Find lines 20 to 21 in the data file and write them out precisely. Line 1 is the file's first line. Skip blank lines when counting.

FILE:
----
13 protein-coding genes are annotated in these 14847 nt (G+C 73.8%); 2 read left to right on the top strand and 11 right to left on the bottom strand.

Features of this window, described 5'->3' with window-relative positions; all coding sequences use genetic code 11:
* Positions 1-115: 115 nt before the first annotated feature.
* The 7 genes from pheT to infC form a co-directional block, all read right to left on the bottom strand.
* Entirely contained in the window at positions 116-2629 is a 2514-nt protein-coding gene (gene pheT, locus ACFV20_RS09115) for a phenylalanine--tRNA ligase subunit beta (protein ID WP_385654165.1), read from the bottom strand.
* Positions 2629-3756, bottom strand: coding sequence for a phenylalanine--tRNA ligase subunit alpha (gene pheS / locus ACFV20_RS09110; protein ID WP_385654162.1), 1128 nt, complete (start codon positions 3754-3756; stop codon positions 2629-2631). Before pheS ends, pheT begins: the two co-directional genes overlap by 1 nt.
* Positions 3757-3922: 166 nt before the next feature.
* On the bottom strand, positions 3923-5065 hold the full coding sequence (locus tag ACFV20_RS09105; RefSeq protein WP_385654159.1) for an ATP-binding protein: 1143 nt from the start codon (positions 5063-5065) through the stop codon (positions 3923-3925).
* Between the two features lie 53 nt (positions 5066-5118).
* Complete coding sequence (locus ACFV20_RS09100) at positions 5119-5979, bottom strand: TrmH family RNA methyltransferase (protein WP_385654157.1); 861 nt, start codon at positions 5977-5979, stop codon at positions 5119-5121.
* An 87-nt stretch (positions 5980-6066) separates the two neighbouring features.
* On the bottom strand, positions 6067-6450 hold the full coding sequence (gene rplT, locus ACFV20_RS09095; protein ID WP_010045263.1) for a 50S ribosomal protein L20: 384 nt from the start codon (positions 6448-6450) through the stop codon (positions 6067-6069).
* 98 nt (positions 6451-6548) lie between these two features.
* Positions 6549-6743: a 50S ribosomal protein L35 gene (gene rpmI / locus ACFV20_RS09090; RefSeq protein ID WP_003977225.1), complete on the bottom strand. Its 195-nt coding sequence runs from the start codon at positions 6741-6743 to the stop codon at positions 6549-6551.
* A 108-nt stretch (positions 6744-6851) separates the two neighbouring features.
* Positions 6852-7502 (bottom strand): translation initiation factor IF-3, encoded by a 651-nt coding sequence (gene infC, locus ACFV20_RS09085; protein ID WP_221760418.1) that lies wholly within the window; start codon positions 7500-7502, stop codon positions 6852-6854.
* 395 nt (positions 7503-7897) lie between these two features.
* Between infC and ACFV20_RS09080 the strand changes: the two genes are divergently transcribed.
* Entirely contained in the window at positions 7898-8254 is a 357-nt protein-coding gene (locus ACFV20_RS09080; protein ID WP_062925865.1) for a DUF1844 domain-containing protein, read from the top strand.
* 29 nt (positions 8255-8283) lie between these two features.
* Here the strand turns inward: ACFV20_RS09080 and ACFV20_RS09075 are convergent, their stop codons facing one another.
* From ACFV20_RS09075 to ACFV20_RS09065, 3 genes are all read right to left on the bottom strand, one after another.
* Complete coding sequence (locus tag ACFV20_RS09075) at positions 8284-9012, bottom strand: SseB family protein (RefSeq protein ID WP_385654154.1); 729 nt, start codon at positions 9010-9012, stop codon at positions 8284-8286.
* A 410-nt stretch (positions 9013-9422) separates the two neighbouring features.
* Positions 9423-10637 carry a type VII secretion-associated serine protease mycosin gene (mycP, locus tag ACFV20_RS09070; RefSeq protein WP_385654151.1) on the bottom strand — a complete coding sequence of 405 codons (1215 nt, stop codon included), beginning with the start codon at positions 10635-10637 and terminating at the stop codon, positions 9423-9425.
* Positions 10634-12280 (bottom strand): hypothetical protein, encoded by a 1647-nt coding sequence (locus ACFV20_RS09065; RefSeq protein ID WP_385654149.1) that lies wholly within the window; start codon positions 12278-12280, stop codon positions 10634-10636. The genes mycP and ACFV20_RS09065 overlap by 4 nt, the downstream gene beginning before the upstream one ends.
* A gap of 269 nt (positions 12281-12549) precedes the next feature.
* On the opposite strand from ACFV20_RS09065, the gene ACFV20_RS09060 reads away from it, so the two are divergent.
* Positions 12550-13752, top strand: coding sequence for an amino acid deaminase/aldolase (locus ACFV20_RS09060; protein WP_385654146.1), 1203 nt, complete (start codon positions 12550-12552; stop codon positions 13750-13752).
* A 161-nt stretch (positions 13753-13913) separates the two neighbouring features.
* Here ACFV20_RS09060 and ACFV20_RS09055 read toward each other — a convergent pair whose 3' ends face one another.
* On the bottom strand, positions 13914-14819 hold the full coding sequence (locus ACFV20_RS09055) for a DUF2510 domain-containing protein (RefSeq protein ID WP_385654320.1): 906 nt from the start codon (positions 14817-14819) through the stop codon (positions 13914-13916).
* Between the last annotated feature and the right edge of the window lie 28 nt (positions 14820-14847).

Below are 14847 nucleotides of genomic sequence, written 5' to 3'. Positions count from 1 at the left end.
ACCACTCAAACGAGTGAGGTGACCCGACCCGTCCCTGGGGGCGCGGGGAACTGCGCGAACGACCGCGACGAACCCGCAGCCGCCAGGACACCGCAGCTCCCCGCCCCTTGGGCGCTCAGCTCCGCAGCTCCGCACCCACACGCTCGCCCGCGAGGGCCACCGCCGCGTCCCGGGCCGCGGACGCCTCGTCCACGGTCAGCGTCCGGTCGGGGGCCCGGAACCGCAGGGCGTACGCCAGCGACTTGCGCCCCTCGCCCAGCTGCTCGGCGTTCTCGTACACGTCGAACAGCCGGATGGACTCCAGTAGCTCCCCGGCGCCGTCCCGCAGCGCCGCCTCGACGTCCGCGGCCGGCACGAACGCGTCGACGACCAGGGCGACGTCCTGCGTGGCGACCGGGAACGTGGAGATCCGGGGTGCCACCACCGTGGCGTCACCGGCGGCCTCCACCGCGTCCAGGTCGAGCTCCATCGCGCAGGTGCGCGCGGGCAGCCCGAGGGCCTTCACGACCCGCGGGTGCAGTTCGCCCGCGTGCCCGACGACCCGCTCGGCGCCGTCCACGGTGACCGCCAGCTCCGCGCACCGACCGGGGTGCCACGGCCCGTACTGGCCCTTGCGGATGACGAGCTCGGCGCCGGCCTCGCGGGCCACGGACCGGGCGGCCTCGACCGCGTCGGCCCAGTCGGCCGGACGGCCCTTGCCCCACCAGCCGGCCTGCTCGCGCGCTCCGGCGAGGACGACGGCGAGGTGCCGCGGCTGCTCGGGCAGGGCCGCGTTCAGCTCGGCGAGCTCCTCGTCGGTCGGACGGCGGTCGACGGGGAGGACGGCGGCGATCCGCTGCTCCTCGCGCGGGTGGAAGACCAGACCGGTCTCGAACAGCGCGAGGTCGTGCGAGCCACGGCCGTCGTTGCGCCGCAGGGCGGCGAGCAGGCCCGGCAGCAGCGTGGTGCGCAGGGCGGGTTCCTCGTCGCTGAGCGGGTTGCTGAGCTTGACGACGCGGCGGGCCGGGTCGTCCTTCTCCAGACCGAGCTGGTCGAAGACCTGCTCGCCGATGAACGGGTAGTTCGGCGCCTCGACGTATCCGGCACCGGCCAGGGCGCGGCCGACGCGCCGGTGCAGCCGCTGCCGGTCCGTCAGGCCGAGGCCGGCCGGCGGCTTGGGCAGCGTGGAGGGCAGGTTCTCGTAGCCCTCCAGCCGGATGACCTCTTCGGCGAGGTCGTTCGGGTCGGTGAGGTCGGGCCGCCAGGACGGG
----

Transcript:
* 29 nt (positions 8255-8283) lie between these two features.
* Here the strand turns inward: ACFV20_RS09080 and ACFV20_RS09075 are convergent, their stop codons facing one another.